Emilia Romagna art cities provincial capitals
Emilia Romagna art cities provincial capitals, a region located in the northeast of Italy. As well as for the tourism and the food, the region is famous for different cities of art that follow one another along the route of the Via Emilia. For more than two millennia, the goods and the cultures continue to move along this important road. As we can see, the Emilia Romagna art cities are small to medium size with the exception of Bologna that is the capital of the region. Hence, they offer great testimonies of works of art and historic centers often intact since centuries.
The towns with medieval character
The richness of Emilia Romagna is, without doubt, the preeminence in the landscapes and cityscapes of its history where structures hundreds and thousands of years old have survived in great numbers. And this despite earthquakes, floods, hurricanes, wars, and zealous redevelopers. From Roman times, the central squares of villages and towns were the hearts of government combining castle, town hall, church or temple and market square. Most of Emilia Romagna art cities and villages retain their medieval character.
The main road to move troops and merchandise
To consolidate the territory, Aemilius had a road built in 187 BC from Rimini on the Adriatic coast to Piacenza, passing by most of the Emilia Romagna art cities. This straight road, Via Emilia, traveled the southern edge of the Po river valley allowing movements of troops and merchandise. At intervals, a fortified settlement known as a castrum defended the road.
The castrum, built to Roman precision, had a central axis where we could find the square and forum. From here we find the Decumanus Maximus that was an east-west oriented main road. As well as the Cardo Maximus from a north-south oriented road. In addition, other roads were built parallel to these. Now, the sites where the forum stood, are in many instances the town center of Emilia Romagna art cities as it is possible to see in Piacenza. Anyway, the Decumanus and the Cardo are often the main town roads.
Julius Caesar and the river Rubicon
Close to Rimini, one of the Emilia Romagna art cities, there is the river Rubicon. It seems to be the site where Julius Caesar launched his legendary seizure of power leading to the great era of the Roman Empire that built great monuments, temples, bridges, and amphitheaters. And Ravenna became the main port to the 250 ships of the Emperor Augustus’s Praetorian fleet.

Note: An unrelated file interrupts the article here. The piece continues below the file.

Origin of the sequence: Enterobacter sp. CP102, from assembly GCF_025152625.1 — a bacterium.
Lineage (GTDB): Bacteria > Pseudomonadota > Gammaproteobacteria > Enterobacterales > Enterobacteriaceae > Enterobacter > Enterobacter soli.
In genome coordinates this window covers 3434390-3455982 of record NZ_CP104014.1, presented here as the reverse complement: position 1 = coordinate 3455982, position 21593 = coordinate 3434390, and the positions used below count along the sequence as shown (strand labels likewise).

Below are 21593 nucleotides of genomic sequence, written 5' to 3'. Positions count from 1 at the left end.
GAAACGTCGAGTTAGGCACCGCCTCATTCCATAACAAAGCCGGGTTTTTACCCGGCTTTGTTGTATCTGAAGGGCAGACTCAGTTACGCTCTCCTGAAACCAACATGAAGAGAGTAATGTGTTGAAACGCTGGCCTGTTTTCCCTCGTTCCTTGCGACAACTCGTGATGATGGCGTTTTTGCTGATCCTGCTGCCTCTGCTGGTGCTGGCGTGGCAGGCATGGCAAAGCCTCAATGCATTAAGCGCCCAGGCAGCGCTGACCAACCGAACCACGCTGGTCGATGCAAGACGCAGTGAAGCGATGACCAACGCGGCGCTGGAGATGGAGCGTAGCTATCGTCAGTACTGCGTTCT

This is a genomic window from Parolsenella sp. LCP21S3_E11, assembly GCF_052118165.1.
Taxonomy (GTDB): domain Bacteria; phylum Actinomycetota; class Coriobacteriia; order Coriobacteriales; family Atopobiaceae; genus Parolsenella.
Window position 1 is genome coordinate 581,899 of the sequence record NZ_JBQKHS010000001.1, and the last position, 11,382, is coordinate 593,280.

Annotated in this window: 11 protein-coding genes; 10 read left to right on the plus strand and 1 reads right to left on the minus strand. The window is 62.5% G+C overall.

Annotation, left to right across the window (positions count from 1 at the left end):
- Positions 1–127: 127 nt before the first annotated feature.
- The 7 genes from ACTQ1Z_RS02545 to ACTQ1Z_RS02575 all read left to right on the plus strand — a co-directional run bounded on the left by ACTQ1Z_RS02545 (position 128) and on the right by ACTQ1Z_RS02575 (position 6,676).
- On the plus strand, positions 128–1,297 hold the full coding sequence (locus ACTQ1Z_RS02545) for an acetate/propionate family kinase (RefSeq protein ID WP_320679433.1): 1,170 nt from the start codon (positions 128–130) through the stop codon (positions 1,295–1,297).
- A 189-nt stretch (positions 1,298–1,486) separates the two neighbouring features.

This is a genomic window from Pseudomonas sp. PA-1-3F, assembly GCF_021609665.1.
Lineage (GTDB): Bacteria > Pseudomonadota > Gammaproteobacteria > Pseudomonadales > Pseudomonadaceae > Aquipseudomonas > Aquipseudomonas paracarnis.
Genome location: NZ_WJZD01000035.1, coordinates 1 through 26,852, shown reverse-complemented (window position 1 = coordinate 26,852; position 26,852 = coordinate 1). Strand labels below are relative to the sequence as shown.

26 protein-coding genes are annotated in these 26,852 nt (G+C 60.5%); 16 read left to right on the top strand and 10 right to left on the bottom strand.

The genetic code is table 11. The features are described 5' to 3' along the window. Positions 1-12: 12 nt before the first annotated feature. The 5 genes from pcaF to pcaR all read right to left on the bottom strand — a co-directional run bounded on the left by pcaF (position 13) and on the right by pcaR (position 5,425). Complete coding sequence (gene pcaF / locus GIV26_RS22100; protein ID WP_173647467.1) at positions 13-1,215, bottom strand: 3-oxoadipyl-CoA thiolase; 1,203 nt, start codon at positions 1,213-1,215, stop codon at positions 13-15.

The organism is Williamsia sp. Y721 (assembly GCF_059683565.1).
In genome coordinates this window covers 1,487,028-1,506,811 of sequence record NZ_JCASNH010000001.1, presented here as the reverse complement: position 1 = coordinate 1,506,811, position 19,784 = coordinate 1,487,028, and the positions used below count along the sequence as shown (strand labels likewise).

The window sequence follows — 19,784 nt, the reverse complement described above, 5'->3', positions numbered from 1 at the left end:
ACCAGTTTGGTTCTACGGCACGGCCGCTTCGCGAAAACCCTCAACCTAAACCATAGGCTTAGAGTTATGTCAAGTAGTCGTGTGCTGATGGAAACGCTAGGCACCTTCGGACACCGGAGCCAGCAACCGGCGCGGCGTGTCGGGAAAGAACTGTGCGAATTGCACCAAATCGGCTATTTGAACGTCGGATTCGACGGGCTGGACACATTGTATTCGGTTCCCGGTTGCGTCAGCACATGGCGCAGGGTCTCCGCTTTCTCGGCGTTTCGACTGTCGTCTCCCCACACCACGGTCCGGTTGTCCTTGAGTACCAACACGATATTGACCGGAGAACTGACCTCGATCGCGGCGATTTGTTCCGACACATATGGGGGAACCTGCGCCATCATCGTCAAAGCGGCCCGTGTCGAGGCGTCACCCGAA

The Romans and the Byzantines
The best of the Roman Empire structures left are in Rimini with its Tiberius Bridge, the Augustus Arch and the Roman wall. Furthermore, Bologna has a Roman aqueduct in working order, and walls of the Roman theater in the historic center. In the 5th century, Emperor Honorius switched the capital of the western empire to Ravenna that grows further with important architecture works as great temples, churches, palaces, and mausoleum. Today Ravenna contains the best examples of Byzantine art and architecture of Italy and is one of the most visited places as Emilia Romagna art cities.
Matilda di Canossa
During the Middle Ages in Emilia Romagna, Pope Gregory’s ally in the north was Matilda di Canossa. It seems that she made about 100 churches in the region in order to emphasize the central role of Catholicism. Most of them are of the Romanesque style, being the work of Wiligelmo and his school of sculptors from Modena, as well as the architect Lanfranco. Modena is one of the most important Emilia Romagna art cities. Most of all, its Cathedral is considered the best example of Romanesque art in northern Italy. Other fine examples are the Parma Cathedral and Baptistery, Piacenza Cathedral and Pomposa Abbay in Ferrara province.
The artists during the Papal domination
Papal domination brought relative peace, and many castles were converted into summer palaces or “delizie”. A new generation of great artists emerged, adorning palaces and churches with magnificent frescoes in all the Italian cities of art. In Romagna, the Rimini school, led by Pietro da Rimini, was most influential. In Emilia, the greatest artists were Correggio, Parmigianino, Guercino and Guido Reni. As well as Ludovico and Annibale Carracci. Correggio was perhaps the most influential of these and is now seen as an inspirer of early Baroque. His frescoes on the domes or cupolas of Parma Cathedral are exceptional.
The European center of learning
Amid the new enlightenment, in 1088 Bologna became home to the world’s oldest university. In fact, the town was the European center of learning. Most of all its initial purpose was to interpret the Roman law of the Codes of Justinian brought from Ravenna. As a result, the university attracted popes, kings and the likes of Thomas A Becket, Dante, Copernicus, and Boccaccio.
Inspired by the French revolution
The French revolution, with its message “Liberty, Equality, and Fraternity”, shook Europe. The feudal states were too weak and divided to withstand Napoleon’s revolutionary invasion in 1797. The people welcomed the troops with their more democratic ways, bringing in the Napoleonic Code. As well as the end to many feudal practices and persecution of the Jews. As a result, the Tricolour became the flag of the Republicans who rose up, creating the shortly lived republics of Cispadane and Cisalpine. Emilia was at the heart of the rebellion. And the Tricolour, which would become the flag of all Italy in 1848, was first raised in the town of Reggio Emilia.
Emilia Romagna art cities
And now we report all the Emilia Romagna art cities that are the provincial capitals.